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Dividend Investors: Don't Be Too Quick To Buy Core Laboratories N.V. (NYSE:CLB) For Its Upcoming Dividend

Simply Wall St

It looks like Core Laboratories N.V. (NYSE:CLB) is about to go ex-dividend in the next 3 days. You can purchase shares before the 17th of October in order to receive the dividend, which the company will pay on the 19th of November.

Core Laboratories's next dividend payment will be US$0.6 per share, and in the last 12 months, the company paid a total of US$2.2 per share. Last year's total dividend payments show that Core Laboratories has a trailing yield of 5.0% on the current share price of $44.14. Dividends are a major contributor to investment returns for long term holders, but only if the dividend continues to be paid. So we need to check whether the dividend payments are covered, and if earnings are growing.

See our latest analysis for Core Laboratories

Dividends are typically paid from company earnings. If a company pays more in dividends than it earned in profit, then the dividend could be unsustainable. Last year Core Laboratories paid out 108% of its profits as dividends to shareholders, suggesting the dividend is not well covered by earnings. That said, even highly profitable companies sometimes might not generate enough cash to pay the dividend, which is why we should always check if the dividend is covered by cash flow. Over the past year it paid out 119% of its free cash flow as dividends, which is uncomfortably high. We're curious about why the company paid out more cash than it generated last year, since this can be one of the early signs that a dividend may be unsustainable.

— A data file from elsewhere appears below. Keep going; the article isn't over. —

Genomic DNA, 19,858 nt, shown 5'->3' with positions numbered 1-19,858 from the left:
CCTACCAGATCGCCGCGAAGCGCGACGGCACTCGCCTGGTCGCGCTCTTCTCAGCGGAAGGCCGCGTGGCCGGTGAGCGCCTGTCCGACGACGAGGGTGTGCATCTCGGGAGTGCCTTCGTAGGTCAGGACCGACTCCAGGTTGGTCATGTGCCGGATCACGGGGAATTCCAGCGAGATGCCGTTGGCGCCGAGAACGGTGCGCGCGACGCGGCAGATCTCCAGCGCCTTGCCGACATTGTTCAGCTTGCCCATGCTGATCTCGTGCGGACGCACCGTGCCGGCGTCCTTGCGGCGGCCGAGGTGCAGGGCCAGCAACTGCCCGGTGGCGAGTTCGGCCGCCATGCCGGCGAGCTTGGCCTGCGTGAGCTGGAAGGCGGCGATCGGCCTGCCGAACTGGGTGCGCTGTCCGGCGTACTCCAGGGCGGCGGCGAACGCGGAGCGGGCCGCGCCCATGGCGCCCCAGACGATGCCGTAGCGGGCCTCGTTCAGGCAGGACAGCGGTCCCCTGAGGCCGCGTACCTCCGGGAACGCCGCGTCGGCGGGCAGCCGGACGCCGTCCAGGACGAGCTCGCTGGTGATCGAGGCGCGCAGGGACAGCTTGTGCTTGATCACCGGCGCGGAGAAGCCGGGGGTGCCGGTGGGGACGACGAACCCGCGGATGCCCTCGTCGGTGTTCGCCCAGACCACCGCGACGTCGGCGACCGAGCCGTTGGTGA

Cash is slightly more important than profit from a dividend perspective, but given Core Laboratories's payouts were not well covered by either earnings or cash flow, we would be concerned about the sustainability of this dividend.

Click here to see the company's payout ratio, plus analyst estimates of its future dividends.

NYSE:CLB Historical Dividend Yield, October 13th 2019

Have Earnings And Dividends Been Growing?

When earnings decline, dividend companies become much harder to analyse and own safely. If business enters a downturn and the dividend is cut, the company could see its value fall precipitously. Readers will understand then, why we're concerned to see Core Laboratories's earnings per share have dropped 17% a year over the past five years. Such a sharp decline casts doubt on the future sustainability of the dividend.

Many investors will assess a company's dividend performance by evaluating how much the dividend payments have changed over time. Core Laboratories has delivered 27% dividend growth per year on average over the past ten years. The only way to pay higher dividends when earnings are shrinking is either to pay out a larger percentage of profits, spend cash from the balance sheet, or borrow the money. Core Laboratories is already paying out a high percentage of its income, so without earnings growth, we're doubtful of whether this dividend will grow much in the future.

To Sum It Up

From a dividend perspective, should investors buy or avoid Core Laboratories? It's looking like an unattractive opportunity, with its earnings per share declining, while, paying out an uncomfortably high percentage of both its profits (108%) and cash flow (119%) as dividends. This is a clearly suboptimal combination that usually suggests the dividend is at risk of being cut. If not now, then perhaps in the future. With the way things are shaping up from a dividend perspective, we'd be inclined to steer clear of Core Laboratories.

Curious what other investors think of Core Laboratories? See what analysts are forecasting, with this visualisation of its historical and future estimated earnings and cash flow.

A common investment mistake is buying the first interesting stock you see. Here you can find a list of promising dividend stocks with a greater than 2% yield and an upcoming dividend.

We aim to bring you long-term focused research analysis driven by fundamental data. Note that our analysis may not factor in the latest price-sensitive company announcements or qualitative material.

If you spot an error that warrants correction, please contact the editor at editorial-team@simplywallst.com. This article by Simply Wall St is general in nature. It does not constitute a recommendation to buy or sell any stock, and does not take account of your objectives, or your financial situation. Simply Wall St has no position in the stocks mentioned. Thank you for reading.